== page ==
# Autocorrelation matrix

The autocorrelation matrix is used in various digital signal processing algorithms. It consists of elements of the discrete autocorrelation function, ${\displaystyle R_{xx}(j)}$ arranged in the following manner:

${\displaystyle \mathbf {R} _{x}=E[\mathbf {xx} ^{H}]={\begin{bmatrix}R_{xx}(0)&R_{xx}^{*}(1)&R_{xx}^{*}(2)&\cdots &R_{xx}^{*}(N-1)\\R_{xx}(1)&R_{xx}(0)&R_{xx}^{*}(1)&\cdots &R_{xx}^{*}(N-2)\\R_{xx}(2)&R_{xx}(1)&R_{xx}(0)&\cdots &R_{xx}^{*}(N-3)\\\vdots &\vdots &\vdots &\ddots &\vdots \\R_{xx}(N-1)&R_{xx}(N-2)&R_{xx}(N-3)&\cdots &R_{xx}(0)\\\end{bmatrix}}}$

This is clearly a Hermitian matrix and a Toeplitz matrix. If ${\displaystyle \mathbf {x} }$ is wide-sense stationary then its autocorrelation matrix will be positive definite.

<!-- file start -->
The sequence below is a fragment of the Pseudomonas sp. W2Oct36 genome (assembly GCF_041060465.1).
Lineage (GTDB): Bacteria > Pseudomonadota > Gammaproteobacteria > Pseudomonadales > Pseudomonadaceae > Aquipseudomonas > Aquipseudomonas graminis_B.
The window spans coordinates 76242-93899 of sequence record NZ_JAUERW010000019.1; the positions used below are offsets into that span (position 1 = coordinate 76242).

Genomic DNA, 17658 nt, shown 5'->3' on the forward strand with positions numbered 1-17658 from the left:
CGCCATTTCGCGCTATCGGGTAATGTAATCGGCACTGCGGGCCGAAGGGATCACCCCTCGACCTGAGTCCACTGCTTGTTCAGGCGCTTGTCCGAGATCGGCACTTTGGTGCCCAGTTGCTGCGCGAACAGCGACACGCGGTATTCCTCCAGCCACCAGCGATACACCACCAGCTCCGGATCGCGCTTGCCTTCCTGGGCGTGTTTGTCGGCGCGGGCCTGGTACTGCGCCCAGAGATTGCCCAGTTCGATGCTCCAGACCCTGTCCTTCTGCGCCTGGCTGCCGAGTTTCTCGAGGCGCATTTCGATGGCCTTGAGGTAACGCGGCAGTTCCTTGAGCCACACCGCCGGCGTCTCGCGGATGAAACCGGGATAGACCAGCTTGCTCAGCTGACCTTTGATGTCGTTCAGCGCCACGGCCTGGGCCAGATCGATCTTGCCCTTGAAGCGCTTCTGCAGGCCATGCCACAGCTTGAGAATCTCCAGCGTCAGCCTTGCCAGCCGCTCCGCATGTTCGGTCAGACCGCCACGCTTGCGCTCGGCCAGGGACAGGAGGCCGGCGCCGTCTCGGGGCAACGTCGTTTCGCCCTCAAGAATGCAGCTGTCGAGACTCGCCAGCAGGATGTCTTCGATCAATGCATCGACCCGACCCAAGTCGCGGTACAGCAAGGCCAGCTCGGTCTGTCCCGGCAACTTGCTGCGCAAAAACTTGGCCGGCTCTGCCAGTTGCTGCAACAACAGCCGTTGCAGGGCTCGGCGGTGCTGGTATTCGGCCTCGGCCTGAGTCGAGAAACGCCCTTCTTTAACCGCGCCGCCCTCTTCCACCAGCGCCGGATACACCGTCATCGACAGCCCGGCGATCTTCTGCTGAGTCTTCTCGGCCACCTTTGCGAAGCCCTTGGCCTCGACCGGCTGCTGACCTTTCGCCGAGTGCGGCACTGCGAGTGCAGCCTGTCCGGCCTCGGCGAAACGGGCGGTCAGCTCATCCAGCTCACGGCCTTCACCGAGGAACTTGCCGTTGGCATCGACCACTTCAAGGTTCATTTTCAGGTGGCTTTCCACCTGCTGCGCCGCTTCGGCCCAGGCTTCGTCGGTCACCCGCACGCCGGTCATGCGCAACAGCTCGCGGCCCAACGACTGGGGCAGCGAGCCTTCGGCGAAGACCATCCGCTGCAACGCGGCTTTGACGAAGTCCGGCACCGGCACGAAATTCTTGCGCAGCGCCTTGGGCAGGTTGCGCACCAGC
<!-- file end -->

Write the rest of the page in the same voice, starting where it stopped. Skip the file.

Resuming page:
The autocovariance matrix is related to the autocorrelation matrix as follows:

${\displaystyle \mathbf {C} _{x}=\operatorname {E} [(\mathbf {x} -\mathbf {m} _{x})(\mathbf {x} -\mathbf {m} _{x})^{H}]=\mathbf {R} _{x}-\mathbf {m} _{x}\mathbf {m} _{x}^{H}}$

Where ${\displaystyle \mathbf {m} _{x}}$ is a vector giving the mean of signal ${\displaystyle \mathbf {x} }$ at each index of time.